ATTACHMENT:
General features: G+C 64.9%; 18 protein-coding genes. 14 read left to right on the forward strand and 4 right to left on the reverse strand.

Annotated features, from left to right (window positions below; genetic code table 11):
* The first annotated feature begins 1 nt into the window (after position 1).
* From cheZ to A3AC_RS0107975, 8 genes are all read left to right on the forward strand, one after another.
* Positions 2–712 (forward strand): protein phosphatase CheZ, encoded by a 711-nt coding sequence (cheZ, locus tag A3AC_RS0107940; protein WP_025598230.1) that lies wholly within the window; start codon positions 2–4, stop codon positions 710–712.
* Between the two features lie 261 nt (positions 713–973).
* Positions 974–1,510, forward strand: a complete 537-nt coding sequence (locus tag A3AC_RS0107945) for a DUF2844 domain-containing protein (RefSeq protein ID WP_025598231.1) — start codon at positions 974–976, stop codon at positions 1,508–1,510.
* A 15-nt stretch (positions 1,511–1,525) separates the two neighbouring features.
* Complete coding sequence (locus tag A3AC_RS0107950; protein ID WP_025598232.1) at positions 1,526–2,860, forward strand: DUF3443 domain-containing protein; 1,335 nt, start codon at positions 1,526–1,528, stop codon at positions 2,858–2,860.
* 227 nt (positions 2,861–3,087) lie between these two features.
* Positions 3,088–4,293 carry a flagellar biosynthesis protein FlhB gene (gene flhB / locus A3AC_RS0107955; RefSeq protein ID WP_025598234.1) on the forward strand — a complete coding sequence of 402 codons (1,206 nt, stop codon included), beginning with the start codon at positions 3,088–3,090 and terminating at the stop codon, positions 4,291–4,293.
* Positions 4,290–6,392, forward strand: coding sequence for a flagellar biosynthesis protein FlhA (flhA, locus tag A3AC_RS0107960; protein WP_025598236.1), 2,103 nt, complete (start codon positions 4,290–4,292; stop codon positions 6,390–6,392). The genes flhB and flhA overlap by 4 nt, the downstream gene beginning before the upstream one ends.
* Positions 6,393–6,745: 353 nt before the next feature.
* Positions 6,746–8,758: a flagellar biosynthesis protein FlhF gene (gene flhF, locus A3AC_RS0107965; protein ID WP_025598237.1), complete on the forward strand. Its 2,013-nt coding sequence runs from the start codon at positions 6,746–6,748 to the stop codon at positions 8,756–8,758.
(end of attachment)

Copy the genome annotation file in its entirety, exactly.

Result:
General features: G+C 64.9%; 18 protein-coding genes. 14 read left to right on the forward strand and 4 right to left on the reverse strand.

Annotated features, from left to right (window positions below; genetic code table 11):
* The first annotated feature begins 1 nt into the window (after position 1).
* From cheZ to A3AC_RS0107975, 8 genes are all read left to right on the forward strand, one after another.
* Positions 2–712 (forward strand): protein phosphatase CheZ, encoded by a 711-nt coding sequence (cheZ, locus tag A3AC_RS0107940; protein WP_025598230.1) that lies wholly within the window; start codon positions 2–4, stop codon positions 710–712.
* Between the two features lie 261 nt (positions 713–973).
* Positions 974–1,510, forward strand: a complete 537-nt coding sequence (locus tag A3AC_RS0107945) for a DUF2844 domain-containing protein (RefSeq protein ID WP_025598231.1) — start codon at positions 974–976, stop codon at positions 1,508–1,510.
* A 15-nt stretch (positions 1,511–1,525) separates the two neighbouring features.
* Complete coding sequence (locus tag A3AC_RS0107950; protein ID WP_025598232.1) at positions 1,526–2,860, forward strand: DUF3443 domain-containing protein; 1,335 nt, start codon at positions 1,526–1,528, stop codon at positions 2,858–2,860.
* 227 nt (positions 2,861–3,087) lie between these two features.
* Positions 3,088–4,293 carry a flagellar biosynthesis protein FlhB gene (gene flhB / locus A3AC_RS0107955; RefSeq protein ID WP_025598234.1) on the forward strand — a complete coding sequence of 402 codons (1,206 nt, stop codon included), beginning with the start codon at positions 3,088–3,090 and terminating at the stop codon, positions 4,291–4,293.
* Positions 4,290–6,392, forward strand: coding sequence for a flagellar biosynthesis protein FlhA (flhA, locus tag A3AC_RS0107960; protein WP_025598236.1), 2,103 nt, complete (start codon positions 4,290–4,292; stop codon positions 6,390–6,392). The genes flhB and flhA overlap by 4 nt, the downstream gene beginning before the upstream one ends.
* Positions 6,393–6,745: 353 nt before the next feature.
* Positions 6,746–8,758: a flagellar biosynthesis protein FlhF gene (gene flhF, locus A3AC_RS0107965; protein ID WP_025598237.1), complete on the forward strand. Its 2,013-nt coding sequence runs from the start codon at positions 6,746–6,748 to the stop codon at positions 8,756–8,758.